Pretty much everybody knows that breakfast is the most important meal of the day. Growing up, our mothers likely hammered home this belief, and now we pass this idea on, as fact, to our own children.
So, is it true? Is breakfast really so important?
Official nutrition guidelines claim that skipping breakfast can lead to weight gain, and including breakfast can decrease our changes of obesity. A 2015 study showed that at least 25% of Americans skip breakfast! Given the obesity statistics released by the National Institute of Diabetes and Digestive and Kidney Diseases, two out of every three adults is obese or overweight. So, is skipping breakfast the culprit?
New studies have come out recently that question the prevalent and undisputed breakfast argument, and we are learning that there is likely not one simple answer.
Let’s dive into some of the facts…
Observational Studies on Breakfast-Eaters
Several studies have shown that people who regularly eat breakfast tend to be leaner and healthier, overall. However, observational studies are not able to prove whether this increase in health stems from the act of eating breakfast, itself, or simply because individuals who eat breakfast tend to also have other healthier diet habits overall, such as a higher vitamin, mineral and fiber intake.
This same study tells us that people who typically do not eat breakfast also have higher probabilities of smoking, exercising less, and drinking more.
Does Breakfast Boost Your Metabolism?
This is a myth, and one that is deeply seeded in the minds of any health-conscious eater. As a Nutritionist, I certainly used to advise my clients to always eat breakfast for this very reason, that it offers a “boost” to the metabolism. Now, it is true that taking in food at any time during the day revs up your metabolism (which is why eating the bulk of your carbohydrates in the 2-hour window post-exercise is a great weight-loss trick), but there is no evidence suggesting that breakfast alone boosts metabolic activity more-so than any other time of day.
Does Skipping Breakfast Make You Gain Weight?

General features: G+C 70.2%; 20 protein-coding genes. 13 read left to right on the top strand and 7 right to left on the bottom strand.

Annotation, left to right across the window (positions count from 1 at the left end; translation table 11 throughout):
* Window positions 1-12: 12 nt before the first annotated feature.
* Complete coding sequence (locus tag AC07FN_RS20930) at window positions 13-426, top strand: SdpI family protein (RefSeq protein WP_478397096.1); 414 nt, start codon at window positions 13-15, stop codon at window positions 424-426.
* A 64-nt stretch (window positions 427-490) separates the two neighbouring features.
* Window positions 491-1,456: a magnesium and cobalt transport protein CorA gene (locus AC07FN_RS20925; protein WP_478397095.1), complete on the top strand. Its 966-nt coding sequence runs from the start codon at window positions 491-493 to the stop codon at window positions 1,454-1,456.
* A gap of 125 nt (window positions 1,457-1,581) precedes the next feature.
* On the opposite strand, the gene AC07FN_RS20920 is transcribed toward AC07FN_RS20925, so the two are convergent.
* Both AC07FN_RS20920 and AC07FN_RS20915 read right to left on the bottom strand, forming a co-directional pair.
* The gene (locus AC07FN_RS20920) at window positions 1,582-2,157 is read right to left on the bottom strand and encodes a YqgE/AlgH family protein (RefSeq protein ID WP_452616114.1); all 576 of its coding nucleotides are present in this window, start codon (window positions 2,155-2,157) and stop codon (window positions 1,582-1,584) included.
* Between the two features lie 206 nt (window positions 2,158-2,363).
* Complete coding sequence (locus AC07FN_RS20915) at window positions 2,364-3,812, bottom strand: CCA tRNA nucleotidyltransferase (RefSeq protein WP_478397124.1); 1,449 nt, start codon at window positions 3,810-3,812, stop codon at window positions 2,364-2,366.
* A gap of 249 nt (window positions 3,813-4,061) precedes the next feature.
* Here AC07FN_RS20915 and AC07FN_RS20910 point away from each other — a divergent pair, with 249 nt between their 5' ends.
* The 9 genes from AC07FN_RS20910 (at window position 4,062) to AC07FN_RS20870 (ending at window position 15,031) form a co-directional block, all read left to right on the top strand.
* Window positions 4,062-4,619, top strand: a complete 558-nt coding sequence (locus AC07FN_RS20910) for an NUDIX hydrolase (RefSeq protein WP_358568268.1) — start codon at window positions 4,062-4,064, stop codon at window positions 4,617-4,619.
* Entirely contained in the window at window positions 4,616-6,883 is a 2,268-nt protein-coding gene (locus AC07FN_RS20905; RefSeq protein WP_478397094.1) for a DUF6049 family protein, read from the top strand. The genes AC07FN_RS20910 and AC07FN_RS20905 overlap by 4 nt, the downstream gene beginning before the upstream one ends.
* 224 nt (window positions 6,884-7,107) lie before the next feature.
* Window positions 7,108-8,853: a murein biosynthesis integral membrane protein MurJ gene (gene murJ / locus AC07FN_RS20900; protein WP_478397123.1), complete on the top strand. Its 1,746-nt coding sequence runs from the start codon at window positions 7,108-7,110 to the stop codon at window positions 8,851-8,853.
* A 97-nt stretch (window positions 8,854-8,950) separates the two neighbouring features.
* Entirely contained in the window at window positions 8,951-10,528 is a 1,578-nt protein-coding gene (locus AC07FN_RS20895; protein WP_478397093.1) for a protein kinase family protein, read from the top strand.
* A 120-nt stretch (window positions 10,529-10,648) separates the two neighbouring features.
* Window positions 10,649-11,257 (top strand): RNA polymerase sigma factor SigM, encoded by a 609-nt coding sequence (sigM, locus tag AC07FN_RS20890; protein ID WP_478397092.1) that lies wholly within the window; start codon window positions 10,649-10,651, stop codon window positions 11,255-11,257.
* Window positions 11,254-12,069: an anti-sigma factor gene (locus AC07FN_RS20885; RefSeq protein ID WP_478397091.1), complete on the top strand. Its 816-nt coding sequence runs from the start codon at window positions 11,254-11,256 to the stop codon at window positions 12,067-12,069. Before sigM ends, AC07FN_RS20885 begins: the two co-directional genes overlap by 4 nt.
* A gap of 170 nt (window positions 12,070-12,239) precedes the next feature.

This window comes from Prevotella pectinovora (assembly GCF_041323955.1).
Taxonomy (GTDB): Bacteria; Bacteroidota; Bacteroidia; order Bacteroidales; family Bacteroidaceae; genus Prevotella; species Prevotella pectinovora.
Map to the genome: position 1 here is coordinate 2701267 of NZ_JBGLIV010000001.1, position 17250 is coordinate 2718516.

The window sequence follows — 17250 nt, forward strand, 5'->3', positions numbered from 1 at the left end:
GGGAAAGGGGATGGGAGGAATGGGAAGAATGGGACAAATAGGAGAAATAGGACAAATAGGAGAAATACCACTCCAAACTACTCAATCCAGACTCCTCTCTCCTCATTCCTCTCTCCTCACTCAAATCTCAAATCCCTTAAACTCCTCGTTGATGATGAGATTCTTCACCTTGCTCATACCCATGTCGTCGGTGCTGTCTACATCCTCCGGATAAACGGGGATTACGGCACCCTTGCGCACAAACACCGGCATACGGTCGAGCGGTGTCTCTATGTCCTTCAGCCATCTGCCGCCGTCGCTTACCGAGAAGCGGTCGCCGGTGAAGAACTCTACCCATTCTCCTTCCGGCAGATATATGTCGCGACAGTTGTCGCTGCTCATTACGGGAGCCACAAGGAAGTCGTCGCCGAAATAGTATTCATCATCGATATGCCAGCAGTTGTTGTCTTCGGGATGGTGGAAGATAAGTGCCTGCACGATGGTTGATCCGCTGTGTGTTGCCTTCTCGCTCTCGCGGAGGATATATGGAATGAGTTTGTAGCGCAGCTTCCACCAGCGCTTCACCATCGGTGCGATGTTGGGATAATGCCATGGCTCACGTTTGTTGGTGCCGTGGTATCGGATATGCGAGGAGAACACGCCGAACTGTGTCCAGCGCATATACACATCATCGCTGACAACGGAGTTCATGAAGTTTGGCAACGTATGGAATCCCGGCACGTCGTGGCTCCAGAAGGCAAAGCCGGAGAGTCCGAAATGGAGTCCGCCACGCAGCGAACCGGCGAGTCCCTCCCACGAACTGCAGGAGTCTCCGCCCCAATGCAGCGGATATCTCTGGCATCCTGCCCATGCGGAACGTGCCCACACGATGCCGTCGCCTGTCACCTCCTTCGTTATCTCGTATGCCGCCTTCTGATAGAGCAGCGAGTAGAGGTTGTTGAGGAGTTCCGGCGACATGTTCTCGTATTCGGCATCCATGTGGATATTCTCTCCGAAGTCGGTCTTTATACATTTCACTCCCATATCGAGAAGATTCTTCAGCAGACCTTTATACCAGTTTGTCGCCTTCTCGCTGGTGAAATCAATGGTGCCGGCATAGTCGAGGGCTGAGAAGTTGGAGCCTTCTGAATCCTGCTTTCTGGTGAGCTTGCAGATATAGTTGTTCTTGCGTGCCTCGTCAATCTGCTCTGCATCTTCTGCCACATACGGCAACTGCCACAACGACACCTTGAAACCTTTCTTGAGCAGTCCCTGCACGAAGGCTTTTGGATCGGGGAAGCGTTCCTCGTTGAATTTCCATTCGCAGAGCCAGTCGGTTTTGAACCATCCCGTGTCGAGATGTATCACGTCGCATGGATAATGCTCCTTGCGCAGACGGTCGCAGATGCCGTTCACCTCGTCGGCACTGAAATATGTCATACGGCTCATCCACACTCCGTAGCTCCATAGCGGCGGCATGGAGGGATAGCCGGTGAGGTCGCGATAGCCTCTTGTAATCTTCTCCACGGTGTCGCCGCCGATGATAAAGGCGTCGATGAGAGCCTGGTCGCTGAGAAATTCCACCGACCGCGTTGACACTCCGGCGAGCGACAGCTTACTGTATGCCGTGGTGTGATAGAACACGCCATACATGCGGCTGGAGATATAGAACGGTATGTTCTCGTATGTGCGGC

Multiple studies have been conducted with the goal of answering this question, such as this 2014 example from the American Journal of Clinical Nutrition, concluding that eating or skipping breakfast amongst over 300 obese adults made no difference whatsoever.
This and other studies dispute the thought that skipping breakfast leads to weight gain, and even suggests that, for some, it can be a tool in losing weight, as it means we are eliminating an entire meal (generally between 400-500 calories per day).
One important factor to consider in the breakfast/weight-loss debate is that for some, skipping breakfast makes you hungrier, and therefore increases cravings and calorie consumption later in the day, particularly in the form of refined carbohydrates and refined sugar. And this will certainly lead to weight gain.
So, Should I Eat Breakfast?
The bottom line when it comes to the eating breakfast or not, is that it really boils down to personal choice, and biochemistry. Similarly, to that there is no one-size-fits-all dietary approach in any realm of diet, whether or not breakfast is right for you depends largely on how you feel.
Some are simply “morning people.” You get up early, and the morning hours are when you feel most productive and energetic. This group of people is more likely to thrive on a hearty and consistent breakfast routine, and feel depleted as the day goes on, without it.
Another group of people that should incorporate breakfast within one hour of eating, are those suffering from adrenal fatigue. Maintaining stable blood sugar throughout the day is key for supporting and healing the adrenal glands, and breakfast plays an important role.
However, if you are a healthy adult, whether or not to eat breakfast is your choice, and should largely depend on how you feel with and without it. Of course, making sure to consume an appropriate amount of nutrient-dense calories within the day is still hugely important.
Healthy Breakfast Options
- 2 eggs, 2 handfuls of raw or cooked greens (kale, chard, spinach, etc), and a 1/2 cup of raw sauerkraut.
- Frittata or egg scramble with grass-fed beef and vegetables of your choice, with 1/2 baked sweet potato.
- Whole, plain yogurt with a tablespoon of ground flax seeds, one piece of organic fruit, and a touch of honey or maple syrup as a sweetener.
- Smoothie with unsweetened coconut or almond milk, 1 cup frozen or fresh berries, 1 handful of greens, 1 serving of a high quality protein powder, ice and water as desired.
-  Journal of the Academy of Nutrition and Dietetics. “40-year trends in meal and snack eating behaviors of American adults.” Retrieved February 11, 2016. https://www.ncbi.nlm.nih.gov/pubmed/25088521
-  Journal of the Academy of Nutrition and Dietetics. “Nutrient intake, diet quality, and weight/adiposity parameters in breakfast patterns compared with no breakfast in adults: National Health and Nutrition Examination Survey 2001-2008.” Retrieved February 11, 2016. https://www.ncbi.nlm.nih.gov/pubmed/25458992
- American Journal of Clinical Nutrition. “The effectiveness of breakfast recommendations on weight loss: a randomized controlled trial.” Retrieved February 11, 2016. https://www.ncbi.nlm.nih.gov/pubmed/24898236